If we shut down their interests and their ideas, we may find that we didn’t just kill off their interest in video games but we accidentally shut down their curiosity altogether.

Sometimes we are so focused on controlling the how, we forget what we were aiming for in the first place: the why.

You may also be interested in:

I Am the Boss of You

Homeschooling Infrastructure

Control Issues

The Sliver, or How to Stop Fighting About Screen Time

20 comments

Comment by Holly on January 21, 2010 at 01:56 AM

I am quite guilty of this. I struggle to follow my son's lead in the books he wants to read, when I *know* what would be better. I'm getting better at it.

We had this conversation today. He's started at a scool 2x a week, which he loves, but it's only 2x a week. And it is only 2x, no option to go more. So, what is it he loves so much? Can we bring that here? Well, the kids. I'm not a kid, can't be a kid. But some of the "feeling," the things they do, the atmosphere they create, the tension I've unwittingly created with my own expectations, yeah, that can change.

Comment by Lauren on January 21, 2010 at 02:13 AM

Wonderful post. I mostly read - rarely comment -but thank you.....

Comment by Kristine on January 21, 2010 at 12:11 PM

Great food for thought. I see it so much in my parenting of my 3 year old. I can see their is too much water in the jug and stop her pouring it into the cup as I can forsee the spillage and the subsequent cleaning up, In stopping her she loses not just the immediate learning but also the opportunity to create a plan and follow it through - the opportunity to be a learner.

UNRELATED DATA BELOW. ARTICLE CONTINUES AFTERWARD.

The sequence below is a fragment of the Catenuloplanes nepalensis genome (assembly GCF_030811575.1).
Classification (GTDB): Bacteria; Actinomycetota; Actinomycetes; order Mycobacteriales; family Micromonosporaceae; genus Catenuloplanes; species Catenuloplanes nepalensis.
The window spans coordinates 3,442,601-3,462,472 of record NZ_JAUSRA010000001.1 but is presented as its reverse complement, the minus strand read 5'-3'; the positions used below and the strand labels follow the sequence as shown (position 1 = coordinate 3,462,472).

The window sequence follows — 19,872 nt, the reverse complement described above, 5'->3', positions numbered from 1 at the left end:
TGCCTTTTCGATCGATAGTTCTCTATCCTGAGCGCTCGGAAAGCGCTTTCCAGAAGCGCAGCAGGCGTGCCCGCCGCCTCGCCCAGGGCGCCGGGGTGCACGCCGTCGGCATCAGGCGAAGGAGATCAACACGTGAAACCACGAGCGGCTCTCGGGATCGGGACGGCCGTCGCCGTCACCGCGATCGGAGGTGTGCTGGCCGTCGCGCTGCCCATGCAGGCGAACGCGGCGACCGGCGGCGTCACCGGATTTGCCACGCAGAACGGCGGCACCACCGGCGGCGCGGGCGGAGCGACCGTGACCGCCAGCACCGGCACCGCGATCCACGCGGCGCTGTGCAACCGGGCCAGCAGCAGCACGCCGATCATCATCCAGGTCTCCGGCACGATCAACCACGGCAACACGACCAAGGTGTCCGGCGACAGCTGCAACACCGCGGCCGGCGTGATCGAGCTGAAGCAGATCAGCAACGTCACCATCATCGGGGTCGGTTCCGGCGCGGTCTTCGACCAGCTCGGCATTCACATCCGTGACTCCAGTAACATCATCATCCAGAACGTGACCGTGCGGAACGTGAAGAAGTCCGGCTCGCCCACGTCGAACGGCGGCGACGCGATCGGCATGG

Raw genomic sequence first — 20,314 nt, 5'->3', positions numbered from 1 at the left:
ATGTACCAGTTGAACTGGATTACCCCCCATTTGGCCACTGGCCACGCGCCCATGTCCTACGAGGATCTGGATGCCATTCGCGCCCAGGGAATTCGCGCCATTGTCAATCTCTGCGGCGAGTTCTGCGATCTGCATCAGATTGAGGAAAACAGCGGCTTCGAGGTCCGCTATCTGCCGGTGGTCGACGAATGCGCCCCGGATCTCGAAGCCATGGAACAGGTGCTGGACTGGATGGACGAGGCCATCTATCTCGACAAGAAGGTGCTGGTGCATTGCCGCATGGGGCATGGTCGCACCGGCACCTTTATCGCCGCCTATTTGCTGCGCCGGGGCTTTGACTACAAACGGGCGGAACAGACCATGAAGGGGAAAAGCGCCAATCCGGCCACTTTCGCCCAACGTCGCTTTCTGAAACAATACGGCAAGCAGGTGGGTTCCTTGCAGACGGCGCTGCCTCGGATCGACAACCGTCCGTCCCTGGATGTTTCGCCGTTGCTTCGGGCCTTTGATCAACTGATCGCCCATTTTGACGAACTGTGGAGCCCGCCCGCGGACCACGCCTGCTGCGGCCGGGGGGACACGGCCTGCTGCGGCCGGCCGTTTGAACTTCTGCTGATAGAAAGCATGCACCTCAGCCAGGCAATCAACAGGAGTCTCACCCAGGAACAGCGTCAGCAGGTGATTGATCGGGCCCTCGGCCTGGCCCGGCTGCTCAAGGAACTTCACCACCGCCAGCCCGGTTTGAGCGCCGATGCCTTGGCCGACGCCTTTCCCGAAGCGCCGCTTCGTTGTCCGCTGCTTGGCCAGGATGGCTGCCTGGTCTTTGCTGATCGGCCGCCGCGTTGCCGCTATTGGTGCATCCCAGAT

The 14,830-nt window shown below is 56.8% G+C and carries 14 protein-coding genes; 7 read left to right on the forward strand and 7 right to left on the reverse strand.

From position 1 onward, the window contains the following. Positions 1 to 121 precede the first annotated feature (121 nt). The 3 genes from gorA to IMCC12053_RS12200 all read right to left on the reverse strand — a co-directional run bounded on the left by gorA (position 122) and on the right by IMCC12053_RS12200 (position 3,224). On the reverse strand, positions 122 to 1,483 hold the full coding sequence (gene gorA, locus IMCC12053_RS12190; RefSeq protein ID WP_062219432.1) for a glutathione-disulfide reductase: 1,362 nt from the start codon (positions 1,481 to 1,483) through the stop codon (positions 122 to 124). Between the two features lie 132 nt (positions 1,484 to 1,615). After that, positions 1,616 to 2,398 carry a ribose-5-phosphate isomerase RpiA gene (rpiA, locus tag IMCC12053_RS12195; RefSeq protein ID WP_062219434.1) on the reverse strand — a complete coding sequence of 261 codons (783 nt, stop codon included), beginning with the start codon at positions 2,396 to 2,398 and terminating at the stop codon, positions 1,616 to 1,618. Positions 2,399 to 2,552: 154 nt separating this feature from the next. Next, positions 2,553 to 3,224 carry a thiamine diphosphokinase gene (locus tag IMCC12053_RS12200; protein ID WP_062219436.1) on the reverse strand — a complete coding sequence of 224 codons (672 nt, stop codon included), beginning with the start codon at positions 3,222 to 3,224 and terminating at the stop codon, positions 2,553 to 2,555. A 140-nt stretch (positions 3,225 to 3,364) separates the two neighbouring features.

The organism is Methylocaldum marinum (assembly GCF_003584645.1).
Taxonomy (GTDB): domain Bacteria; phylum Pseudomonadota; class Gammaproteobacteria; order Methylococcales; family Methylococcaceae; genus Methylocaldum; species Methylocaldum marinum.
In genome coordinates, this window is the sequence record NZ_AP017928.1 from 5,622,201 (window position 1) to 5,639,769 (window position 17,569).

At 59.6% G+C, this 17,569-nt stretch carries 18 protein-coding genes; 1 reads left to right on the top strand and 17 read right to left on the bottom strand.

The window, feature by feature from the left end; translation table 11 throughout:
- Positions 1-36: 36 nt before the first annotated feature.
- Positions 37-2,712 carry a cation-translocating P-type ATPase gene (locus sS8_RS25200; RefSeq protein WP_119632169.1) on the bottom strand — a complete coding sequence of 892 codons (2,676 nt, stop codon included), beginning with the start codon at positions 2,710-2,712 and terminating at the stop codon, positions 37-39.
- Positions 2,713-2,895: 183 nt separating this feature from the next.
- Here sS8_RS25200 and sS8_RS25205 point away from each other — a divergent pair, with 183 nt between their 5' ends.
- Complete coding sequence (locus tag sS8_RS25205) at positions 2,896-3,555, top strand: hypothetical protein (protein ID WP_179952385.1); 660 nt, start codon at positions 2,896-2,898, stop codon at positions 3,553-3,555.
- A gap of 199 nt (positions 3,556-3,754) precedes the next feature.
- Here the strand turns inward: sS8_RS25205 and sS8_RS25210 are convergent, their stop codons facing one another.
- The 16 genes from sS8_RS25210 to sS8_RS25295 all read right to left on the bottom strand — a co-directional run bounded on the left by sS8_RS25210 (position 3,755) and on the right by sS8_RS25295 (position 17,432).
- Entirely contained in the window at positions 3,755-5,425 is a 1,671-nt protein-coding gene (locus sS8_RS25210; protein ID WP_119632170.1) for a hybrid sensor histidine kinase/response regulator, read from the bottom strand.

I'm really working on watching more and redirecting if it's a real issue. "Let's try this outside (not next to the computer!)"

Comment by Lori Pickert on January 21, 2010 at 03:08 PM

holly, thank you for your comment. :^) it is a work in progress — always trying to improve in getting out of their way and allowing them to manage their own learning!

good luck setting up that feel at home — i’m sure you can do it.

thank you, lauren! i really appreciate that! :^)

kristine, what a great example. if you are expecting to allow her to do things herself and anticipating what may happen (water on the table and the floor), you can be more relaxed about it, more prepared, and ready to support her as she figures it out for herself. in the same way, we can go into project work with the expectation that they will make false starts, make mistakes, travel down the “wrong” roads, but eventually find their own way — and we can be prepared to help them do that.

lol re: the computer ;^) that’s being prepared!

Comment by patricia on January 21, 2010 at 03:40 PM

This topic has been a longtime worry/fascination in my life as a parent. You capture it so well--the Richard Scarry poster metaphor made me giggle. I jokingly refer to this syndrome as "my Waldorf guilt", and find myself writing about it often.